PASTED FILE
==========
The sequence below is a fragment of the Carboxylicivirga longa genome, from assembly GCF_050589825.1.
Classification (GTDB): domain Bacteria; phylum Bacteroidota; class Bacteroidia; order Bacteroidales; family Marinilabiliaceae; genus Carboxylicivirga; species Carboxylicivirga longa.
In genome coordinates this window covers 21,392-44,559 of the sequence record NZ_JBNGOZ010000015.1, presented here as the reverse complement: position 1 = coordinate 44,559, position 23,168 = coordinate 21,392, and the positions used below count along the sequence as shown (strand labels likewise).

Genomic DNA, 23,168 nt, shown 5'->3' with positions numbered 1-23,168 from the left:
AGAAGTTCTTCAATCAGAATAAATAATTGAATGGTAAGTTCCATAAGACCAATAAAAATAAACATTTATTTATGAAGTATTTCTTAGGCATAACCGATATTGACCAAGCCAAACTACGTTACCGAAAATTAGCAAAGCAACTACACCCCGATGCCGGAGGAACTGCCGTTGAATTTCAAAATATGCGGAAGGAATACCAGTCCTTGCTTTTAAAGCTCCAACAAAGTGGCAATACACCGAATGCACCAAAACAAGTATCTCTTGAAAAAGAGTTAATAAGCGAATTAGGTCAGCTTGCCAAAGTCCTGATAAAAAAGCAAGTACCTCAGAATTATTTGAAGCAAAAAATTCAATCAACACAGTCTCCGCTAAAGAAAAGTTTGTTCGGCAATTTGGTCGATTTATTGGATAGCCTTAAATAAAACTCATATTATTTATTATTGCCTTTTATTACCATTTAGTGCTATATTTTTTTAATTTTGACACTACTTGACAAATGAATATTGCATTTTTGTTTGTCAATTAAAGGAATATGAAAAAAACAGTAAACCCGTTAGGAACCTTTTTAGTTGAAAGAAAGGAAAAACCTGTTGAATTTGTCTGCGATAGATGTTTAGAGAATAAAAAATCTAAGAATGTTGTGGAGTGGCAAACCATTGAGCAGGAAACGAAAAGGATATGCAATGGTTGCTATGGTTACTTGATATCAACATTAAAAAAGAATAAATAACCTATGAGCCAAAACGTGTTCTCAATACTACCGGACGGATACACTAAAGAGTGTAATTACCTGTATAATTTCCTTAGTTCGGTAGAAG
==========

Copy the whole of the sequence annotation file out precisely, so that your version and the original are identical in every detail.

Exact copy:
The sequence below is a fragment of the Carboxylicivirga longa genome, from assembly GCF_050589825.1.
Classification (GTDB): domain Bacteria; phylum Bacteroidota; class Bacteroidia; order Bacteroidales; family Marinilabiliaceae; genus Carboxylicivirga; species Carboxylicivirga longa.
In genome coordinates this window covers 21,392-44,559 of the sequence record NZ_JBNGOZ010000015.1, presented here as the reverse complement: position 1 = coordinate 44,559, position 23,168 = coordinate 21,392, and the positions used below count along the sequence as shown (strand labels likewise).

Genomic DNA, 23,168 nt, shown 5'->3' with positions numbered 1-23,168 from the left:
AGAAGTTCTTCAATCAGAATAAATAATTGAATGGTAAGTTCCATAAGACCAATAAAAATAAACATTTATTTATGAAGTATTTCTTAGGCATAACCGATATTGACCAAGCCAAACTACGTTACCGAAAATTAGCAAAGCAACTACACCCCGATGCCGGAGGAACTGCCGTTGAATTTCAAAATATGCGGAAGGAATACCAGTCCTTGCTTTTAAAGCTCCAACAAAGTGGCAATACACCGAATGCACCAAAACAAGTATCTCTTGAAAAAGAGTTAATAAGCGAATTAGGTCAGCTTGCCAAAGTCCTGATAAAAAAGCAAGTACCTCAGAATTATTTGAAGCAAAAAATTCAATCAACACAGTCTCCGCTAAAGAAAAGTTTGTTCGGCAATTTGGTCGATTTATTGGATAGCCTTAAATAAAACTCATATTATTTATTATTGCCTTTTATTACCATTTAGTGCTATATTTTTTTAATTTTGACACTACTTGACAAATGAATATTGCATTTTTGTTTGTCAATTAAAGGAATATGAAAAAAACAGTAAACCCGTTAGGAACCTTTTTAGTTGAAAGAAAGGAAAAACCTGTTGAATTTGTCTGCGATAGATGTTTAGAGAATAAAAAATCTAAGAATGTTGTGGAGTGGCAAACCATTGAGCAGGAAACGAAAAGGATATGCAATGGTTGCTATGGTTACTTGATATCAACATTAAAAAAGAATAAATAACCTATGAGCCAAAACGTGTTCTCAATACTACCGGACGGATACACTAAAGAGTGTAATTACCTGTATAATTTCCTTAGTTCGGTAGAAG